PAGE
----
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State of the Evidence 2006:
What Is the Connection Between the Environment
and Breast Cancer?

State of the Evidence 2006Breast cancer rates have been climbing steadily in the United States and other industrialized countries since the 1940s, amounting to more than one million cases per year worldwide. In the United States, a woman’s lifetime risk of breast cancer has nearly tripled during the past four decades.

Less than one out of every 10 cases occurs in women born with a genetic predisposition for the disease, and as many as half of all breast cancers occur in women who have no known risk factors for the disease.

This State of the Evidence report demonstrates that a significant body of scientific evidence links exposure to radiation and synthetic chemicals to an increased risk of breast cancer. It summarizes the findings of more than 350 experimental, epidemiologic and ecological studies and describes some of the ongoing controversies in breast cancer research. The report recommends new directions for future research and includes a 10-point plan to act on the evidence and reduce human exposure to radiation and synthetic chemicals. This plan is based primarily on the precautionary principle, which in part states that indication of harm, not just proof of harm, is grounds for action.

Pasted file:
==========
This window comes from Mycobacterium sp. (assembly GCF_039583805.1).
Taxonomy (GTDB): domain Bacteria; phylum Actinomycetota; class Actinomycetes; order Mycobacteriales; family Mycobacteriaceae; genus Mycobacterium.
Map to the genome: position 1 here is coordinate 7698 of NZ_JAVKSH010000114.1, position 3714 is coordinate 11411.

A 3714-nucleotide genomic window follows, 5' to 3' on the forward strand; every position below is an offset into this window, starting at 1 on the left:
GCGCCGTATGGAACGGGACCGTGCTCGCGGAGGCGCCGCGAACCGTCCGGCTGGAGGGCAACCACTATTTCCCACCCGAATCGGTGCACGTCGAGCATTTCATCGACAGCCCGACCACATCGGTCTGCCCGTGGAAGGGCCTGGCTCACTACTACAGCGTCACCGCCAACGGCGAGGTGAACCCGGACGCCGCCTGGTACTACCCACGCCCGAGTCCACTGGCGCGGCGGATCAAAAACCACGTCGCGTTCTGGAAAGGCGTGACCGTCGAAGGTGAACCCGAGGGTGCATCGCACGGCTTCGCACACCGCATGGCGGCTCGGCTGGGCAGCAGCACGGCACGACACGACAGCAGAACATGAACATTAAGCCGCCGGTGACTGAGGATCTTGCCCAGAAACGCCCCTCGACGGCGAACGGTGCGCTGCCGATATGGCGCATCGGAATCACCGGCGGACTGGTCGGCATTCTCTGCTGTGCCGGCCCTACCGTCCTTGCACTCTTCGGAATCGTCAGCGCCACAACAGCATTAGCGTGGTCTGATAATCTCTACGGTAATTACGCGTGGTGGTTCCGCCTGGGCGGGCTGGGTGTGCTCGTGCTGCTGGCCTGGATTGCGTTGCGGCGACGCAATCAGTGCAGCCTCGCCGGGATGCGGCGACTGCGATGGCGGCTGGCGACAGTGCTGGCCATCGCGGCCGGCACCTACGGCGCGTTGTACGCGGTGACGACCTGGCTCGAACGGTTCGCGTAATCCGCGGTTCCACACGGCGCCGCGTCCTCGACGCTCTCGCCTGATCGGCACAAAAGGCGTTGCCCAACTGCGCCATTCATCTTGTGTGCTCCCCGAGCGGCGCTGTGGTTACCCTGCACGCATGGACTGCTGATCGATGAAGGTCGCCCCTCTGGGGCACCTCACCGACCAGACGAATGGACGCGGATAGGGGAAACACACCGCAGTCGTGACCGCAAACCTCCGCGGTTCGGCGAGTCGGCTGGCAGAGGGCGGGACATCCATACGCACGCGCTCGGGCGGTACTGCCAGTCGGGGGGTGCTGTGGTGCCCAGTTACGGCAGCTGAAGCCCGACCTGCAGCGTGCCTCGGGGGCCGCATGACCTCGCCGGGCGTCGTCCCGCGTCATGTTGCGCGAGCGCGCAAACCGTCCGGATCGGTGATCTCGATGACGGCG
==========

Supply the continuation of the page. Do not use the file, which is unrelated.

Read the press release on State of the Evidence 2006 »

Download the Report:
Executive Summary (202 KB)
 


 

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